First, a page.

Tabata workouts — very short, incredibly intense workouts — are all the rage right now. In classic form, a Tabata workout is 20 seconds of high intensity work followed by 10 seconds off, repeated 8 times. The formula came exercise-science professor Izumi Tabata’s work with the Japanese speed-skating team. While an amateur athlete’s Tabata workout really doesn’t need to use this exact formula, what it does require is very intense bursts of physical activity and relatively shorter rests, repeatedly. The major benefit and the reason people are so excited is the excellent physiological results from these relatively short workouts.
Could there be such a thing as a Tabata workout for listening? In the spirit of exercise, here is a thought exercise on what such a listening workout might look like. The benefits are enticing: becoming a better listener through short intense practices rather than a long, slogging, perhaps inefficient effort.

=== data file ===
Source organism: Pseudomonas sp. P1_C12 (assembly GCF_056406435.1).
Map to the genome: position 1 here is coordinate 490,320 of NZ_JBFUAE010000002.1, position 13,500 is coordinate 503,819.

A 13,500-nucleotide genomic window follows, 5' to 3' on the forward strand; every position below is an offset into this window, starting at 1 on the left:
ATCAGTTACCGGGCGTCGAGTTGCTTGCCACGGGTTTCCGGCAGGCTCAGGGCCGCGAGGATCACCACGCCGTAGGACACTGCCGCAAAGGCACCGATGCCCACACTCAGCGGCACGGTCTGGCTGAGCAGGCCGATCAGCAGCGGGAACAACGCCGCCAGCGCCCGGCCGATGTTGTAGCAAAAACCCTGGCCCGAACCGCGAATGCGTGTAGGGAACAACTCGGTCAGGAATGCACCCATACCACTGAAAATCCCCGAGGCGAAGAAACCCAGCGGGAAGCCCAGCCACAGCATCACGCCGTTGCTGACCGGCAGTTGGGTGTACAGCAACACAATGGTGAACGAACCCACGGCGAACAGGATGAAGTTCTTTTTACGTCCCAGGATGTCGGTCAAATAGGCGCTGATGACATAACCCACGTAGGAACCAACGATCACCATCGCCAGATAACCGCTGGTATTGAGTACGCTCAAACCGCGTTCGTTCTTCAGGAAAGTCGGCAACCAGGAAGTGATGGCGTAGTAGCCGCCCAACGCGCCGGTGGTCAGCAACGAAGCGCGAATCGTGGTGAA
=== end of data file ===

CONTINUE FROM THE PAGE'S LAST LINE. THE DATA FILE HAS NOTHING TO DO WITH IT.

Applying the methodology first requires some goal-setting. Intensely practicing the wrong thing doesn’t help. So here are a few thoughts on what a hypothetical Tabata workout might look like for lawyers, or any professional interested in an intense listening workout.
The “workout” below comprises five segments, with ten intense minutes per segment, to target some tough aspects of listening. If the average attention span is five minutes (and that is a 2013 number so perhaps too high), then these ten-minute segments really are intense, especially if done sequentially with breaks for an approximately one-hour workout. Thoughts on other, better “Tabata listening” segments are certainly welcome in the comments or by e-mail.
1. Being present